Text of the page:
Court grants strike out motion in Apia land claim

The Supreme Court has granted a strike out motion over a land dispute in the village of Apia.

The decision was delivered by the former Chief Justice, His Honour Patu Tiava'asue Falefatu Sapolu, in response to a strike out motion filed by the Attorney General’s Office.

The dispute is over the land where the Criminal Investigation Division and Traffic Division of the Police are located.

Tuiletufuga Siaosi, of Apia, had accused the Government, through the Minister of Lands, of trespassing and allegedly taking of land pertaining to the Tuiletufuga title of Apia, without compensation. 

The plaintiff alleged that the disputed land is still customary land pertaining to the title of Tuiletufuga of Apia. 

He claimed that on 21 September 1901, the German Imperial Governor permitted one Tuiletufuga Leapai of Apia to convey the disputed land to the German Imperial Government for 1800 marks. 

It also claimed that on 21 October 1901, District Court Judge Dr. Schultz confirmed the said sale and only a sketch plan was prepared but not a proper survey plan.  Tuiletufuga argued that by virtue of the Samoa Constitution Order 1920, enacted by the New Zealand administration, the disputed land was vested in the Crown free from Native title and from any estate in fee simple and became known as “Crown land”.  

Upon Independence in 1962, the said land was vested in Samoa free from customary title and became known as “public land”.

Tuiletufuga argued that the transfer of the disputed land from Tuiletufuga Leapai should be declared null and void. 

But Justice Patu ruled that the cause of action on trespass to land and for recovery of land is clearly and plainly out of time and is time barred. 

He pointed out that it is clear from the statement of claim that the sale the plaintiff is complaining about took place on 21 September 1901 between Tuiletufuga Leapai and the German Imperial Government, confirmed by District Court Judge Dr. Schultz. 

“The deficiencies alleged by the plaintiff regarding the way the said sale was carried out must have occurred prior to 21 September 1901,” said Justice Patu. 

“The plaintiff’s first cause of action in trespass to land and for recovery of land must have accrued on 21 September 1901 or at least around that time.  

“That is more than one hundred years ago to the time the plaintiff commenced his proceedings on 4 October 2004.”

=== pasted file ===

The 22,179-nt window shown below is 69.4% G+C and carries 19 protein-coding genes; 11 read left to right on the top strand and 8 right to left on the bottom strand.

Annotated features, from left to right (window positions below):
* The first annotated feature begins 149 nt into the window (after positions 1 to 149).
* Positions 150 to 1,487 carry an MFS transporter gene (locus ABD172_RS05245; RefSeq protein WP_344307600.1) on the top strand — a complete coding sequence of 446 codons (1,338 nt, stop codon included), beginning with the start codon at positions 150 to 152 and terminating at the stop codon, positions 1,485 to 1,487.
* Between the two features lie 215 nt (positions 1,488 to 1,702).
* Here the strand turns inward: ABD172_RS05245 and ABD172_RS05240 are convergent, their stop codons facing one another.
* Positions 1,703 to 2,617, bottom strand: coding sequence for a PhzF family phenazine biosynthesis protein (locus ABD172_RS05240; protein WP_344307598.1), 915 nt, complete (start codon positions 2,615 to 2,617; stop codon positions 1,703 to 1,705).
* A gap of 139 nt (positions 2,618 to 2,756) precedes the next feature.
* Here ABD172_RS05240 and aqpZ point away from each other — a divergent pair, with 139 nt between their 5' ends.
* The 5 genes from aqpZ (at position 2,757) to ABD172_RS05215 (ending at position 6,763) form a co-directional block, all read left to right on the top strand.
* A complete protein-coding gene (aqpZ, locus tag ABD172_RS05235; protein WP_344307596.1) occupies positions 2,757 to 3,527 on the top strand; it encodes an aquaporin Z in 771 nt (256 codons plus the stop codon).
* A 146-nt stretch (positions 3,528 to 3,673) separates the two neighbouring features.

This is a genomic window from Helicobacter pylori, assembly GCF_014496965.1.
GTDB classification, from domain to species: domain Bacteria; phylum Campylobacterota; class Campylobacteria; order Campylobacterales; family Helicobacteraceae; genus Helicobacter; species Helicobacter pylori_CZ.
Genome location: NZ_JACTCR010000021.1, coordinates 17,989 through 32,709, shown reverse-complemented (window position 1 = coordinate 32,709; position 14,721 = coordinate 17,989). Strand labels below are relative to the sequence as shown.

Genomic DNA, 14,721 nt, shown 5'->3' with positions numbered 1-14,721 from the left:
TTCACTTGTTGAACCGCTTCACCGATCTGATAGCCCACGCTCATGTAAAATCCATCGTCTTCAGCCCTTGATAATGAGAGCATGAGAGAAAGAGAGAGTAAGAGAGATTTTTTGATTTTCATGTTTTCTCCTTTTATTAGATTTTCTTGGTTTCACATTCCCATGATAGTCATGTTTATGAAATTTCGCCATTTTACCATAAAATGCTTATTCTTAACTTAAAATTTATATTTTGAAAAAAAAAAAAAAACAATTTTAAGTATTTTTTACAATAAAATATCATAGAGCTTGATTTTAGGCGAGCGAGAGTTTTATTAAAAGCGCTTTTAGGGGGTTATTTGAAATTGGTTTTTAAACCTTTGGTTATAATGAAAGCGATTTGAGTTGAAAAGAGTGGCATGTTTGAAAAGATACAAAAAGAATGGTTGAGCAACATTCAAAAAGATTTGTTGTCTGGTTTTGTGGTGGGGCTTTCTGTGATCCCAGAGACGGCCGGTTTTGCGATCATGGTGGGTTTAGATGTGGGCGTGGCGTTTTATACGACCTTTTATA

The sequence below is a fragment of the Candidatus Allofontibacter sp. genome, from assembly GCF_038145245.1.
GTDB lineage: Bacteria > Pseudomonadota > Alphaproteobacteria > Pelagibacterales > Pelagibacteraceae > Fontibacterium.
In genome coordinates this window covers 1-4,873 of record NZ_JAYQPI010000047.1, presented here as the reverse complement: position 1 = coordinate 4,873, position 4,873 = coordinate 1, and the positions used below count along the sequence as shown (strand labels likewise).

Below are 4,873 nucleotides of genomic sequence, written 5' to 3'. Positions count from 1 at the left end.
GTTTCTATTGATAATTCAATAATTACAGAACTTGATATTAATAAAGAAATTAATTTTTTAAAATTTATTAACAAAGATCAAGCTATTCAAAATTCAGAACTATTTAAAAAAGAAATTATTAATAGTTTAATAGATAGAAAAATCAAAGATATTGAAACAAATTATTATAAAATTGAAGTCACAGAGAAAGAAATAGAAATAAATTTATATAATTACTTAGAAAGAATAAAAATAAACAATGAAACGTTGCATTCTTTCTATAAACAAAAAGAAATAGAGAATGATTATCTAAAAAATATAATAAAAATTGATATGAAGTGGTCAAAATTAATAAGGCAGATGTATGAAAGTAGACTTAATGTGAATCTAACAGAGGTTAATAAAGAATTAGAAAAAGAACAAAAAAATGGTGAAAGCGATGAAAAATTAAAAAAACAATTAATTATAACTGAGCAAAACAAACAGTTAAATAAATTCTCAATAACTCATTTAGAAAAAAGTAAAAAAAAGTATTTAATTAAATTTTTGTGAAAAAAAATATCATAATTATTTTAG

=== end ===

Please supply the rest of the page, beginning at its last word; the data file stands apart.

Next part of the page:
The Judge also added that at the time of the alleged sale in 1901, there was no classification of land in Samoa. 

 He said there is nothing that could be found to show whether there were any limitation periods for bringing any suits or actions during the time of the German administration to the time New Zealand took over Samoa in 1914.  

The Court heard it would appear that the Limitation Act 1623 (UK) which applied to New Zealand also applied to Samoa by reason of section 359 of the Samoa Act 1921.  

“But as a copy of the Limitation Act 1623 (UK) could not be found, one does not know what was in that legislation.” 

The former Chief Justice also discussed his reasons for granting strike out for the second cause of action for alleged unlawful taking of land without compensation. 

He made reference to the plaintiff’s claim that his family’s lands fronting on the main Beach Road were taken for public purpose. 

Tuiletufuga also argued there was a reserve for his family an access way described as “Apia Lane” to provide access for the his family from their lands to the Main Beach Road.  

However, the said Apia Lane had now been extinguished by the construction of the new New Zealand High Commission on land given to it by the Samoan government.  

Justice Patu said these factual allegations by the plaintiff which form the core of his second cause of action are strongly denied and contradicted by the defendant in its strike out motion.  

He referred to sworn affidavit of Safuta Toelau Iulio, a licensed surveyor and Assistant Chief Executive Officer, Technical Services, of the Ministry of Environment and Natural Resources. 

“Safuta deposed in his affidavit that the records of the MNRE show that survey plan 2342 which was approved on 12 November 1961 is the latest survey plan approved before Independence for the area of land which included Apia Lane,” he said. 

“And survey plan 2342 shows Apia Lane to be a public land and therefore Crown land as it was known before Independence. 

“In other words, Apia Lane being Crown land it was not Native land or customary land pertaining to the title Tuiletufuga as claimed by the plaintiff.” 

To support the strike out motion, the Attorney General’s Office stated the alleged transfer of the disputed land from Tuiletufuga Leapai of Apia to the Imperial Government of Germany occurred on 21 September 1901. 

They argued this matter ought to have been dealt with expeditiously during the time of the German administration in Samoa. 

Another ground of their argument is any liability arising out of the alleged deficiencies of the transfer of the disputed land in 1901 would accrue to the Imperial Government of Germany being the alleged transferor and not to the Government of Samoa which was not responsible as it was not in existence at the time. 

Furthermore, the A.G. argued  the alleged access way described by the plaintiff in his statement of claim as “Apia Lane” was marked as a public road (Crown land) in the relevant survey plan prepared by the then Land and Survey Department of Western Samoa. 

“On Independence Day, the said Apia Lane was vested in the State of Samoa by virtue of Article 123 of the Constitution, and became known as public land there is no interest of the plaintiff recorded on the Land Register in respect of Apia Lane immediately before or since Independence Day.”

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